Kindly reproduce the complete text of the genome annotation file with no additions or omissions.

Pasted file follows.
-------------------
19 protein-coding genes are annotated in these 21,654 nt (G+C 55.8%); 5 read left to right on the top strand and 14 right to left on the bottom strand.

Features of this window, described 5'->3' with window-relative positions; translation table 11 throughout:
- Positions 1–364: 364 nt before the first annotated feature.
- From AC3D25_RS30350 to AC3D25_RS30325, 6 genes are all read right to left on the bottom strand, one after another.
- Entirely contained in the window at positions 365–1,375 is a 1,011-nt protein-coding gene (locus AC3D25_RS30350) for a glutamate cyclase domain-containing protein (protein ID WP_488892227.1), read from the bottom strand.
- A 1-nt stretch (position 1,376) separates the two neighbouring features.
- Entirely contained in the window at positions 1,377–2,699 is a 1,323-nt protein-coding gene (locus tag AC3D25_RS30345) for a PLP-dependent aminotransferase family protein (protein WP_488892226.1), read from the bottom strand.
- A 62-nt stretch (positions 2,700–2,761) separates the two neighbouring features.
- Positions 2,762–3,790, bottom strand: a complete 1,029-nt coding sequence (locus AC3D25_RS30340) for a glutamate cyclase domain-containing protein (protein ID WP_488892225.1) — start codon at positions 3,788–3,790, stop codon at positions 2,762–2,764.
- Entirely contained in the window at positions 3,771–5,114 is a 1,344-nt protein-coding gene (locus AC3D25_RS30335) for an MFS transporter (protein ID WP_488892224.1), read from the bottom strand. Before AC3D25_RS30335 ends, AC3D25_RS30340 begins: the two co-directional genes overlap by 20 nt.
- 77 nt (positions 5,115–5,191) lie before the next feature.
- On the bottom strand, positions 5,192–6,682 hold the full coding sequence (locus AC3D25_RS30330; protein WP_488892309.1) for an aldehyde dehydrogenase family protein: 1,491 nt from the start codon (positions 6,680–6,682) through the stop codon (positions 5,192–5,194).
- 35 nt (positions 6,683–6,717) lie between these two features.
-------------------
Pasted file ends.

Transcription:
19 protein-coding genes are annotated in these 21,654 nt (G+C 55.8%); 5 read left to right on the top strand and 14 right to left on the bottom strand.

Features of this window, described 5'->3' with window-relative positions; translation table 11 throughout:
- Positions 1–364: 364 nt before the first annotated feature.
- From AC3D25_RS30350 to AC3D25_RS30325, 6 genes are all read right to left on the bottom strand, one after another.
- Entirely contained in the window at positions 365–1,375 is a 1,011-nt protein-coding gene (locus AC3D25_RS30350) for a glutamate cyclase domain-containing protein (protein ID WP_488892227.1), read from the bottom strand.
- A 1-nt stretch (position 1,376) separates the two neighbouring features.
- Entirely contained in the window at positions 1,377–2,699 is a 1,323-nt protein-coding gene (locus tag AC3D25_RS30345) for a PLP-dependent aminotransferase family protein (protein WP_488892226.1), read from the bottom strand.
- A 62-nt stretch (positions 2,700–2,761) separates the two neighbouring features.
- Positions 2,762–3,790, bottom strand: a complete 1,029-nt coding sequence (locus AC3D25_RS30340) for a glutamate cyclase domain-containing protein (protein ID WP_488892225.1) — start codon at positions 3,788–3,790, stop codon at positions 2,762–2,764.
- Entirely contained in the window at positions 3,771–5,114 is a 1,344-nt protein-coding gene (locus AC3D25_RS30335) for an MFS transporter (protein ID WP_488892224.1), read from the bottom strand. Before AC3D25_RS30335 ends, AC3D25_RS30340 begins: the two co-directional genes overlap by 20 nt.
- 77 nt (positions 5,115–5,191) lie before the next feature.
- On the bottom strand, positions 5,192–6,682 hold the full coding sequence (locus AC3D25_RS30330; protein WP_488892309.1) for an aldehyde dehydrogenase family protein: 1,491 nt from the start codon (positions 6,680–6,682) through the stop codon (positions 5,192–5,194).
- 35 nt (positions 6,683–6,717) lie between these two features.